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After reiterating in early April its plan to bar guests from attending the 2021 Commencement and investiture ceremonies on June 13, the College reversed this policy on Wednesday, announcing that it would allow each Dartmouth graduate to invite two guests. While some students have received the change with excitement, others expressed frustration with the sudden change in policy.
An external investigation into allegations of sexual harassment made by former computer science Ph.D. student Maha Hasan Alshawi, launched by the College last August, found computer science professor Alberto Quattrini Li not responsible for any of the seven allegations against him. The office of the provost released an executive summary of the report — produced by Cozen O'Connor, the law firm retained by the College — on April 30.
From May 3 to May 5, the Irving Institute for Energy and Society hosted a symposium, titled “Investing in Our Energy Futures,” on the topic of energy access and sustainability. The three-day event featured members of Congress, scientists, engineers and public policy and finance experts.
On May 5 and 6, Dartmouth’s on-campus COVID-19 vaccination clinic at Thompson Arena saw “approximately” 570 total vaccine shots — about 350 on the first day and 220 on the second — administered to students, staff, faculty and community members, according to College spokesperson Diana Lawrence.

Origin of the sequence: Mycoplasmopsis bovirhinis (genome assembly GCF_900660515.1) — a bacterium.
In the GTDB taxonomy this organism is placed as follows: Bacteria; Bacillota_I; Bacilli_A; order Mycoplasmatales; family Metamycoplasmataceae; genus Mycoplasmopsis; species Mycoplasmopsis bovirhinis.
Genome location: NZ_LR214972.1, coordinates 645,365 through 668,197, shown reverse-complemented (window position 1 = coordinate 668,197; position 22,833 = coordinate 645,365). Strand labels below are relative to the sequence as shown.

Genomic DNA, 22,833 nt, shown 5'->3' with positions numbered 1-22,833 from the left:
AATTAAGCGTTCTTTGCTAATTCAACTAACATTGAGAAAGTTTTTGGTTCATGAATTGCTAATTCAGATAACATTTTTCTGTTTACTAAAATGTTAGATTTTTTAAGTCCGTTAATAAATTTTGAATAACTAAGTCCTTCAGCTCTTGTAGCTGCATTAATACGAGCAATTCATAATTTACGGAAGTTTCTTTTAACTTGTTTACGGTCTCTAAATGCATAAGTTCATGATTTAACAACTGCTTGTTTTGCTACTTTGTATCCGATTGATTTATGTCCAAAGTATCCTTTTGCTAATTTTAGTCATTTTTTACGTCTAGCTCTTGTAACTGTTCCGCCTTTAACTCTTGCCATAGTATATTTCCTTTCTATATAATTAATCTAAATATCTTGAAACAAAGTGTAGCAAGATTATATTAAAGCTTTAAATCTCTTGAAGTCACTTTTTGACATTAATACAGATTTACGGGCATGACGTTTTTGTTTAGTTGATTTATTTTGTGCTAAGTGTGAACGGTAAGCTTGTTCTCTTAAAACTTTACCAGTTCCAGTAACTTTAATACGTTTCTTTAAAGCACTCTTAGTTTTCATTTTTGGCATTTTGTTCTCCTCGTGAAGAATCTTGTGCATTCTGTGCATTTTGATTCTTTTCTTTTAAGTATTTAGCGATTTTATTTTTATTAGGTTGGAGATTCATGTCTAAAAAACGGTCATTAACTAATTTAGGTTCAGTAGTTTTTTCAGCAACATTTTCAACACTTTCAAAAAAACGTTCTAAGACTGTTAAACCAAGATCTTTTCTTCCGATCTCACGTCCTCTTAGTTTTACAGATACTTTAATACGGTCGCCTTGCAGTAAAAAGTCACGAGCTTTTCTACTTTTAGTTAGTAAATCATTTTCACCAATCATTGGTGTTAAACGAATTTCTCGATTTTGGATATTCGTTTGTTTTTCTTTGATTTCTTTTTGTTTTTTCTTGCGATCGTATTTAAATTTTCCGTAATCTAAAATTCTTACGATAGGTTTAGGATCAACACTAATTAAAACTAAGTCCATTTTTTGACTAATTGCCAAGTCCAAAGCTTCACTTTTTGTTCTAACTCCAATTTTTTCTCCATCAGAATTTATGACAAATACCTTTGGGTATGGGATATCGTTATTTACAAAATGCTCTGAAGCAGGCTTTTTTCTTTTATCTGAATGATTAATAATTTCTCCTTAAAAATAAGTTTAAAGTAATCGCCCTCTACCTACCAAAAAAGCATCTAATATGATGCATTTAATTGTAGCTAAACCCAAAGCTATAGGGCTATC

Updated May 7, 2021 at 12:50 p.m.
Dartmouth graduates for the upcoming 2021 Commencement and investiture ceremonies will now be allowed to invite two guests to one ceremony, President Hanlon wrote in an email to the Dartmouth community today.
During the 2021 New Hampshire legislative session, Hanover’s representatives cast votes in April on two controversial bills — H.B. 2 and H.B. 111. All four of Hanover’s representatives voted against H.B. 2, a state budget bill that contains a controversial amendment prohibiting state contractors and schools from teaching about concepts like systemic racism and sexism. Two Hanover representatives, including government professor Russell Muirhead, voted against H.B. 111, which would repeal “official immunity,” the legal principle that protects public employees from legal liability for actions undertaken in good faith.
The Office of Pluralism and Leadership, in collaboration with other on-campus organizations, will celebrate the identities, history and shared experiences of the Asian American and Pacific Islander community by hosting the annual Asian American and Pacific Islander Heritage Month from May 1 to May 27. The theme for the month — “Elements” — seeks to emphasize the different groups of people, cultures and backgrounds that exist under the umbrella term AAPI, according to AAPIHM student coordinator Karen Zheng ’22.
Last year, in the face of the global pandemic and ensuing shutdowns, many employers across the country were forced to lay off employees and cut back hours. Now, some Hanover businesses are wrestling with the opposite problem: a labor shortage as they search for workers for the summer and fall seasons.
Last Thursday, the Rockefeller Center for Public Policy hosted National Public Radio legal affairs correspondent Nina Totenberg in a discussion moderated by economics professor Charles Wheelan that analyzed issues facing the U.S. Supreme Court. The event, which covered topics from affirmative action to possible court reforms, attracted over five hundred viewers on Zoom and YouTube, according to Rockefeller Center for Public Policy director Jason Barabas.